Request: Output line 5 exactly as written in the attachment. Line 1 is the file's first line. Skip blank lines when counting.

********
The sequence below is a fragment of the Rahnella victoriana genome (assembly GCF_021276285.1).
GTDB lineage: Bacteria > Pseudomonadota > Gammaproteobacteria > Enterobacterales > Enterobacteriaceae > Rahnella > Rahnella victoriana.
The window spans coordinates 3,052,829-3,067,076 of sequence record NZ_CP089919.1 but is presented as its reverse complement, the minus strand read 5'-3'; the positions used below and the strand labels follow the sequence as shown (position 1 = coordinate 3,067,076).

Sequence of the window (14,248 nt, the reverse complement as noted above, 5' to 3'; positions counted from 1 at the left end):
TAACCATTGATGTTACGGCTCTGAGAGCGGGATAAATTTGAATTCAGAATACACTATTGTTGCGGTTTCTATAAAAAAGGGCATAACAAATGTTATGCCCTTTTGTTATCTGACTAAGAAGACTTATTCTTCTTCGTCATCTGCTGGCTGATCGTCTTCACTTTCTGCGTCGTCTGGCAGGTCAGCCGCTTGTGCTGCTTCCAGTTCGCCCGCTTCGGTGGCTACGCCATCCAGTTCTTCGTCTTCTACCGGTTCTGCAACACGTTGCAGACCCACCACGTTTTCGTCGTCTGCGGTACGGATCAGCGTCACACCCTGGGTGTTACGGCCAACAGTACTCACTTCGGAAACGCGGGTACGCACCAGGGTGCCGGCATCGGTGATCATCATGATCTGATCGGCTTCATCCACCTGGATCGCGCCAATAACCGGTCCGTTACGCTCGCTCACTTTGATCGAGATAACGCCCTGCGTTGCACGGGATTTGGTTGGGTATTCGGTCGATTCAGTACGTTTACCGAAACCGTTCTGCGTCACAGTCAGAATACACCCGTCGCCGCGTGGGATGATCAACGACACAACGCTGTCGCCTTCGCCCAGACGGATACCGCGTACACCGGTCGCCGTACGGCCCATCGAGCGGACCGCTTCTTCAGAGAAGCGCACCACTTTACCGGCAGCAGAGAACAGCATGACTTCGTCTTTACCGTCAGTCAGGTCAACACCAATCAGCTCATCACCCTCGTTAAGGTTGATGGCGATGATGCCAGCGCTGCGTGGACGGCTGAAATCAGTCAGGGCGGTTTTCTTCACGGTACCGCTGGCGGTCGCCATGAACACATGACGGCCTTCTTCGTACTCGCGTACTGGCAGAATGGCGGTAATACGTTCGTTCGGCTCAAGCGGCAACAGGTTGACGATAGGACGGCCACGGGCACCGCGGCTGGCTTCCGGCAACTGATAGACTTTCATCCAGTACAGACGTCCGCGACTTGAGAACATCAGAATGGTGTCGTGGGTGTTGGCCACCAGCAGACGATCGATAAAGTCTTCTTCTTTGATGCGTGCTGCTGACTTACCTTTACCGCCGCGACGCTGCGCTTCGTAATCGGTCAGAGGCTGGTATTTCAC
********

TAACCATTGATGTTACGGCTCTGAGAGCGGGATAAATTTGAATTCAGAATACACTATTGTTGCGGTTTCTATAAAAAAGGGCATAACAAATGTTATGCCCTTTTGTTATCTGACTAAGAAGACTTATTCTTCTTCGTCATCTGCTGGCTGATCGTCTTCACTTTCTGCGTCGTCTGGCAGGTCAGCCGCTTGTGCTGCTTCCAGTTCGCCCGCTTCGGTGGCTACGCCATCCAGTTCTTCGTCTTCTACCGGTTCTGCAACACGTTGCAGACCCACCACGTTTTCGTCGTCTGCGGTACGGATCAGCGTCACACCCTGGGTGTTACGGCCAACAGTACTCACTTCGGAAACGCGGGTACGCACCAGGGTGCCGGCATCGGTGATCATCATGATCTGATCGGCTTCATCCACCTGGATCGCGCCAATAACCGGTCCGTTACGCTCGCTCACTTTGATCGAGATAACGCCCTGCGTTGCACGGGATTTGGTTGGGTATTCGGTCGATTCAGTACGTTTACCGAAACCGTTCTGCGTCACAGTCAGAATACACCCGTCGCCGCGTGGGATGATCAACGACACAACGCTGTCGCCTTCGCCCAGACGGATACCGCGTACACCGGTCGCCGTACGGCCCATCGAGCGGACCGCTTCTTCAGAGAAGCGCACCACTTTACCGGCAGCAGAGAACAGCATGACTTCGTCTTTACCGTCAGTCAGGTCAACACCAATCAGCTCATCACCCTCGTTAAGGTTGATGGCGATGATGCCAGCGCTGCGTGGACGGCTGAAATCAGTCAGGGCGGTTTTCTTCACGGTACCGCTGGCGGTCGCCATGAACACATGACGGCCTTCTTCGTACTCGCGTACTGGCAGAATGGCGGTAATACGTTCGTTCGGCTCAAGCGGCAACAGGTTGACGATAGGACGGCCACGGGCACCGCGGCTGGCTTCCGGCAACTGATAGACTTTCATCCAGTACAGACGTCCGCGACTTGAGAACATCAGAATGGTGTCGTGGGTGTTGGCCACCAGCAGACGATCGATAAAGTCTTCTTCTTTGATGCGTGCTGCTGACTTACCTTTACCGCCGCGACGCTGCGCTTCGTAATCGGTCAGAGGCTGGTATTTCAC